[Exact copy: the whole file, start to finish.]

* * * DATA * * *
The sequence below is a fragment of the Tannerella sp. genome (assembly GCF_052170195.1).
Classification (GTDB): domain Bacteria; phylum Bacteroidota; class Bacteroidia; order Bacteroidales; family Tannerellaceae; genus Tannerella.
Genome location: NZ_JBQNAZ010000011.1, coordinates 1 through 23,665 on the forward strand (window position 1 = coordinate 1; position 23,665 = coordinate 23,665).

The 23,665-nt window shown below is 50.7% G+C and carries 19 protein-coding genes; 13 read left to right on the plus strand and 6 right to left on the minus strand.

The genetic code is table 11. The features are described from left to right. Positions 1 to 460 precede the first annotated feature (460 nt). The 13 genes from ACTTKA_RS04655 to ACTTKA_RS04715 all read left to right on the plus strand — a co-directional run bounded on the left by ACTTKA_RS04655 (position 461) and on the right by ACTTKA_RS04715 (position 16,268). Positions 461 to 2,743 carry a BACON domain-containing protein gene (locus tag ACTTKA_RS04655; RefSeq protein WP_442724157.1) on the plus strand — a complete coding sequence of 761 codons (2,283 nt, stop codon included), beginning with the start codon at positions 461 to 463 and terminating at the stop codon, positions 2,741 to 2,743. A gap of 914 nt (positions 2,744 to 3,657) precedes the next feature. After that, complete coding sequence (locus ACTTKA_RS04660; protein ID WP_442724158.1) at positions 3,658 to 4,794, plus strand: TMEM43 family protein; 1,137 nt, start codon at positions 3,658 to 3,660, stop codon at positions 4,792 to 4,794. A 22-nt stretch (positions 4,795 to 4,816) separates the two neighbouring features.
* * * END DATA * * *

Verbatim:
The sequence below is a fragment of the Tannerella sp. genome (assembly GCF_052170195.1).
Classification (GTDB): domain Bacteria; phylum Bacteroidota; class Bacteroidia; order Bacteroidales; family Tannerellaceae; genus Tannerella.
Genome location: NZ_JBQNAZ010000011.1, coordinates 1 through 23,665 on the forward strand (window position 1 = coordinate 1; position 23,665 = coordinate 23,665).

The 23,665-nt window shown below is 50.7% G+C and carries 19 protein-coding genes; 13 read left to right on the plus strand and 6 right to left on the minus strand.

The genetic code is table 11. The features are described from left to right. Positions 1 to 460 precede the first annotated feature (460 nt). The 13 genes from ACTTKA_RS04655 to ACTTKA_RS04715 all read left to right on the plus strand — a co-directional run bounded on the left by ACTTKA_RS04655 (position 461) and on the right by ACTTKA_RS04715 (position 16,268). Positions 461 to 2,743 carry a BACON domain-containing protein gene (locus tag ACTTKA_RS04655; RefSeq protein WP_442724157.1) on the plus strand — a complete coding sequence of 761 codons (2,283 nt, stop codon included), beginning with the start codon at positions 461 to 463 and terminating at the stop codon, positions 2,741 to 2,743. A gap of 914 nt (positions 2,744 to 3,657) precedes the next feature. After that, complete coding sequence (locus ACTTKA_RS04660; protein ID WP_442724158.1) at positions 3,658 to 4,794, plus strand: TMEM43 family protein; 1,137 nt, start codon at positions 3,658 to 3,660, stop codon at positions 4,792 to 4,794. A 22-nt stretch (positions 4,795 to 4,816) separates the two neighbouring features.